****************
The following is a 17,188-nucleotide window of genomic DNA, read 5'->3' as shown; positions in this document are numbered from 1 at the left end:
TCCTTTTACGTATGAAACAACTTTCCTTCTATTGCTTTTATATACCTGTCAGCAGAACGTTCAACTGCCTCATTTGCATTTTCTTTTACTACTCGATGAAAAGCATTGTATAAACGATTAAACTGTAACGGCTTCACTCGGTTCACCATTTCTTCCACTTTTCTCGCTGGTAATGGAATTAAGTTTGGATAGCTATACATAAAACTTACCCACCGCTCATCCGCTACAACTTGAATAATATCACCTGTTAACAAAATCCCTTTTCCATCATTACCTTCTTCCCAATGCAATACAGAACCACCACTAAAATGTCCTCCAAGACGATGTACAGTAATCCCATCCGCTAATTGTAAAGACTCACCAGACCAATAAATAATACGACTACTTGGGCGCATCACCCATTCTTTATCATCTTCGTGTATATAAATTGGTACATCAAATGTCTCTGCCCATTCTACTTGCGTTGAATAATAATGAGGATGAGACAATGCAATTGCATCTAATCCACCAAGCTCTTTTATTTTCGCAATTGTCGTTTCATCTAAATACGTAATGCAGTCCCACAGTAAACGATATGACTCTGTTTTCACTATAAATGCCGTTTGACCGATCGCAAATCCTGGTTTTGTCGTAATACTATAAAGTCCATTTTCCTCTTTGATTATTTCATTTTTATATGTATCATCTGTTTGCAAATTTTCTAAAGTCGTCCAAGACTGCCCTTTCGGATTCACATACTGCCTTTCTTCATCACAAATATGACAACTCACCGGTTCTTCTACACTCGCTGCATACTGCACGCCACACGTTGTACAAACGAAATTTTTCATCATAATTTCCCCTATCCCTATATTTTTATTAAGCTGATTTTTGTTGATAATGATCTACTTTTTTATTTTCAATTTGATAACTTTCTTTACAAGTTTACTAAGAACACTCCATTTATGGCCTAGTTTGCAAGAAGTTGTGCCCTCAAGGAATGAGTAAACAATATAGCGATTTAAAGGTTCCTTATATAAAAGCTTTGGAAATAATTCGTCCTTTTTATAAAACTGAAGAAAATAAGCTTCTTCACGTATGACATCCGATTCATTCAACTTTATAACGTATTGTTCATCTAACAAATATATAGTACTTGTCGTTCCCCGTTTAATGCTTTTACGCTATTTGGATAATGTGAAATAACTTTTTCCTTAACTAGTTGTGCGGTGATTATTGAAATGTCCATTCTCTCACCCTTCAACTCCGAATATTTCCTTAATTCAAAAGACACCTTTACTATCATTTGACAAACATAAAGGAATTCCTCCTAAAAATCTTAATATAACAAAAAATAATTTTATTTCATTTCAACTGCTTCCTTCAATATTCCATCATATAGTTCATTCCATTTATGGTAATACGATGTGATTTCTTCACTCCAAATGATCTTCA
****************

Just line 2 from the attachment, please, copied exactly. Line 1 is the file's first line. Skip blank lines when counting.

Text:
TCCTTTTACGTATGAAACAACTTTCCTTCTATTGCTTTTATATACCTGTCAGCAGAACGTTCAACTGCCTCATTTGCATTTTCTTTTACTACTCGATGAAAAGCATTGTATAAACGATTAAACTGTAACGGCTTCACTCGGTTCACCATTTCTTCCACTTTTCTCGCTGGTAATGGAATTAAGTTTGGATAGCTATACATAAAACTTACCCACCGCTCATCCGCTACAACTTGAATAATATCACCTGTTAACAAAATCCCTTTTCCATCATTACCTTCTTCCCAATGCAATACAGAACCACCACTAAAATGTCCTCCAAGACGATGTACAGTAATCCCATCCGCTAATTGTAAAGACTCACCAGACCAATAAATAATACGACTACTTGGGCGCATCACCCATTCTTTATCATCTTCGTGTATATAAATTGGTACATCAAATGTCTCTGCCCATTCTACTTGCGTTGAATAATAATGAGGATGAGACAATGCAATTGCATCTAATCCACCAAGCTCTTTTATTTTCGCAATTGTCGTTTCATCTAAATACGTAATGCAGTCCCACAGTAAACGATATGACTCTGTTTTCACTATAAATGCCGTTTGACCGATCGCAAATCCTGGTTTTGTCGTAATACTATAAAGTCCATTTTCCTCTTTGATTATTTCATTTTTATATGTATCATCTGTTTGCAAATTTTCTAAAGTCGTCCAAGACTGCCCTTTCGGATTCACATACTGCCTTTCTTCATCACAAATATGACAACTCACCGGTTCTTCTACACTCGCTGCATACTGCACGCCACACGTTGTACAAACGAAATTTTTCATCATAATTTCCCCTATCCCTATATTTTTATTAAGCTGATTTTTGTTGATAATGATCTACTTTTTTATTTTCAATTTGATAACTTTCTTTACAAGTTTACTAAGAACACTCCATTTATGGCCTAGTTTGCAAGAAGTTGTGCCCTCAAGGAATGAGTAAACAATATAGCGATTTAAAGGTTCCTTATATAAAAGCTTTGGAAATAATTCGTCCTTTTTATAAAACTGAAGAAAATAAGCTTCTTCACGTATGACATCCGATTCATTCAACTTTATAACGTATTGTTCATCTAACAAATATATAGTACTTGTCGTTCCCCGTTTAATGCTTTTACGCTATTTGGATAATGTGAAATAACTTTTTCCTTAACTAGTTGTGCGGTGATTATTGAAATGTCCATTCTCTCACCCTTCAACTCCGAATATTTCCTTAATTCAAAAGACACCTTTACTATCATTTGACAAACATAAAGGAATTCCTCCTAAAAATCTTAATATAACAAAAAATAATTTTATTTCATTTCAACTGCTTCCTTCAATATTCCATCATATAGTTCATTCCATTTATGGTAATACGATGTGATTTCTTCACTCCAAATGATCTTCA